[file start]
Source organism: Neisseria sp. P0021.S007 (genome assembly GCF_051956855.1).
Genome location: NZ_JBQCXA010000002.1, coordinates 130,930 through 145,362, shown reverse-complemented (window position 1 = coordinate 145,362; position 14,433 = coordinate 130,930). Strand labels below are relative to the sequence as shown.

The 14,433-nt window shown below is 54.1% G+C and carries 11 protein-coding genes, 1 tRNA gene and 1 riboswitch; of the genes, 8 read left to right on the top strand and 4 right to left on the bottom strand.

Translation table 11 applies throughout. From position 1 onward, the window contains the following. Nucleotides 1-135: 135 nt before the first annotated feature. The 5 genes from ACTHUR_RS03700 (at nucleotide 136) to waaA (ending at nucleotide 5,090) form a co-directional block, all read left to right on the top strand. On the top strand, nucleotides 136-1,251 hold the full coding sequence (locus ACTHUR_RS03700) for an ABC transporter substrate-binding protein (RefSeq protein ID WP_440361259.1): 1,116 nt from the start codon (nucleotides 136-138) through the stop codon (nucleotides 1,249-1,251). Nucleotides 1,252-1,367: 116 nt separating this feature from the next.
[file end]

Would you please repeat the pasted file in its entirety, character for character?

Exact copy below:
Source organism: Neisseria sp. P0021.S007 (genome assembly GCF_051956855.1).
Genome location: NZ_JBQCXA010000002.1, coordinates 130,930 through 145,362, shown reverse-complemented (window position 1 = coordinate 145,362; position 14,433 = coordinate 130,930). Strand labels below are relative to the sequence as shown.

The 14,433-nt window shown below is 54.1% G+C and carries 11 protein-coding genes, 1 tRNA gene and 1 riboswitch; of the genes, 8 read left to right on the top strand and 4 right to left on the bottom strand.

Translation table 11 applies throughout. From position 1 onward, the window contains the following. Nucleotides 1-135: 135 nt before the first annotated feature. The 5 genes from ACTHUR_RS03700 (at nucleotide 136) to waaA (ending at nucleotide 5,090) form a co-directional block, all read left to right on the top strand. On the top strand, nucleotides 136-1,251 hold the full coding sequence (locus ACTHUR_RS03700) for an ABC transporter substrate-binding protein (RefSeq protein ID WP_440361259.1): 1,116 nt from the start codon (nucleotides 136-138) through the stop codon (nucleotides 1,249-1,251). Nucleotides 1,252-1,367: 116 nt separating this feature from the next.